I think there are too many factors I don’t understand.  I just trust that God is in charge and He’s going to do what He’s going to do.  I have little say in the matter.  My thoughts are not His thoughts, means my concerns don’t concern Him.  What I think is a “need,” (here read Philippians 4:19) maybe isn’t really a “need.”  It sure would be nice to be on the same page with God, agreeing with Him, walking with Him.  If enough of us were doing that, maybe we would see the “greater things.”  Maybe my concerns are tiny things, and He wants me to focus on Him, and the greater things He wants in me first, and the rest of the little things will follow.  Maybe “Seek first the Kingdom of God, and His righteousness” is enough for me to strive toward.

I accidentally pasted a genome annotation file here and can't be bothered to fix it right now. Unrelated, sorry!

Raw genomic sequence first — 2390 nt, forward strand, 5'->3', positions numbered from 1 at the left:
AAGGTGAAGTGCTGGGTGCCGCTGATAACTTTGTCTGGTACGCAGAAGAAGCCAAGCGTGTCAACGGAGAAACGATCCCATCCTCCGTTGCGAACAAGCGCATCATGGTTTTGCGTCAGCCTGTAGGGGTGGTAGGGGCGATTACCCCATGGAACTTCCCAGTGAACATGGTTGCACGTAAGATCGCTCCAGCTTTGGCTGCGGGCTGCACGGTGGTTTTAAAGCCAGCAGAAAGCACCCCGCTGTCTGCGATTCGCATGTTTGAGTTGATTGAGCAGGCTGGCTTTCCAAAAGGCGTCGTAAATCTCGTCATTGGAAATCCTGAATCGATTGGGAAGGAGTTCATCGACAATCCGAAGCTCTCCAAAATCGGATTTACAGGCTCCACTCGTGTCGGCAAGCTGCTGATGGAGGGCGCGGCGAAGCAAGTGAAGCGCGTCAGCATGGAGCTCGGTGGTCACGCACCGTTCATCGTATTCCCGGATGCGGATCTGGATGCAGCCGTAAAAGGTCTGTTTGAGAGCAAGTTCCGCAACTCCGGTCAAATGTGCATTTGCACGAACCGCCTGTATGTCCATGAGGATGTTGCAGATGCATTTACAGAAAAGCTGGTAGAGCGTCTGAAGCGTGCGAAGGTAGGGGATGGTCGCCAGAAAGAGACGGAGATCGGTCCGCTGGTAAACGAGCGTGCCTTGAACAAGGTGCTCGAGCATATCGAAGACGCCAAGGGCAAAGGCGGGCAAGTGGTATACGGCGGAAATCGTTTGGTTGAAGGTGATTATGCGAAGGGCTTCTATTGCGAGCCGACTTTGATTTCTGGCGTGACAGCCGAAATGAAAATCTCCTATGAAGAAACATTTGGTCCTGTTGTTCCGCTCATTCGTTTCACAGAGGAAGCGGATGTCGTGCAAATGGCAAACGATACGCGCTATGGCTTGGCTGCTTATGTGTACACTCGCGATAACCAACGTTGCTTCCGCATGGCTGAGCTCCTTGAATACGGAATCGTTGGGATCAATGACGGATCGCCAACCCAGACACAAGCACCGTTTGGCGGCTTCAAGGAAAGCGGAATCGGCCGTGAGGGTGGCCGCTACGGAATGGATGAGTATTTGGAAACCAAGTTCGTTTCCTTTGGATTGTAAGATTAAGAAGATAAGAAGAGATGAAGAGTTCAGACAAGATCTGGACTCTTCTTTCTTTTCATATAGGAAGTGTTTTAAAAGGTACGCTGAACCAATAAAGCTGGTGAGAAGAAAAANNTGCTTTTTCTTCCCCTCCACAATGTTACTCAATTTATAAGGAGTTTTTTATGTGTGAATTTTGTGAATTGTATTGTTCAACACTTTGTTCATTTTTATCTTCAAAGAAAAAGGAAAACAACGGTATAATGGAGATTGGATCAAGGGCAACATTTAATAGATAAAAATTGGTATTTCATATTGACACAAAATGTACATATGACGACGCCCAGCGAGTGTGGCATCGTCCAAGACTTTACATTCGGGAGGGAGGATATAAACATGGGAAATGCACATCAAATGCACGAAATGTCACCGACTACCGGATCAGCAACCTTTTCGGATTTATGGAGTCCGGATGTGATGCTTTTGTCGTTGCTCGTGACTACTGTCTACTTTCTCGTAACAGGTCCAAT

God, is that it?  And if it is, would You show me again how to “seek?”  Without worrying?

If we Christ-followers do get it right, will anyone see fiery chariots?  If they do, I bet the psychiatrists will prescribe anti-hallucinogenic medications.  And they won’t talk to the local law enforcement to corroborate the missing persons report.  Because that would violate doctor-patient privilege.